Because of the flooding on I-40, we opted to go home another route leading us through Missouri. After several hours of driving, we safely made it to Springfield, and were quite excited to learn that the Hampton we were staying at was just a couple of miles form where Wes went to college at Evangel University. So we drove the short distance up the road so I could see where he spent four years of his life. Since it was now dusk and school was out of session, it was very quiet and peaceful as we went along hand in hand, while he showed me the library where he had worked, the windows of his two rooms in the dorm, a building for which he had drawn the plans for an expansion, as well as a few of the other buildings that remain unchanged. It was really special to be able to put an actual place now with the many stories that he and his best buddy, Jim, have told me through the years! Having gotten a good nights rest, we started the long journey home. Thankfully, we arrived safely home that night!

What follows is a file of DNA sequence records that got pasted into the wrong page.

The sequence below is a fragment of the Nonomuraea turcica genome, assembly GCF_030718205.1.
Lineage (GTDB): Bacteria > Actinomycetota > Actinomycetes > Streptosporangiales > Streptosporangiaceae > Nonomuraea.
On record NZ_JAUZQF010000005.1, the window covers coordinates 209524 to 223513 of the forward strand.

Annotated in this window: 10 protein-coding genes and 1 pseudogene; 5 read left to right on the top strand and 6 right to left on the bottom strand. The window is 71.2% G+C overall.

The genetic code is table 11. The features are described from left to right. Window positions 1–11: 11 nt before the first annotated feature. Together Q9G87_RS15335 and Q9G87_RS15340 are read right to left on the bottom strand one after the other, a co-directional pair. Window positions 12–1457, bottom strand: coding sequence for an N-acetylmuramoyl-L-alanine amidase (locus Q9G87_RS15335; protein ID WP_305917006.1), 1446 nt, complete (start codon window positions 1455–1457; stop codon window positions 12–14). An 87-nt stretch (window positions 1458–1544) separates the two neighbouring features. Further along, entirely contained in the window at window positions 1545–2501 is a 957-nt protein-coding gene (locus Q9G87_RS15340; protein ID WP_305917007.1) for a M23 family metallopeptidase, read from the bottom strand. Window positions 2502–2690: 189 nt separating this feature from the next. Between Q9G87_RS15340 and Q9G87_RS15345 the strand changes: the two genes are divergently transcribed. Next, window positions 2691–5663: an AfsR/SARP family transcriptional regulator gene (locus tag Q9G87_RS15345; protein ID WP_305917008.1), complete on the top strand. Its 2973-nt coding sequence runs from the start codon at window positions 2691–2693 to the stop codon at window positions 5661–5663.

The impressive Price Tower in Bartlesville, which is the only skyscraper built by Frank Lloyd Wright.


Some of the beautiful horses that reside at the Prairie National Wild Horse refuge in Bartlesville.

Many thanks again to the outstanding Woolaroc Museum for hosting our premiere GOA exhibition! If you have not yet had the pleasure to visit this amazing place, make sure to so do!!

Fresh off the Easel:  Wes finished a painting of a Bumble Bee enjoying some delicious nectar, and I finally finished my 16 x 20 commission of the Italian Winery last week!  This week it’s back to painting miniatures.

“Good to the Last Drop” by Wes, is 3 1/2 x 2 1/2 inches.

Once again our thoughts and prayers are with the many who are suffering due to the recent flooding and tornado damage.

Until next time ~ Rachelle  🙂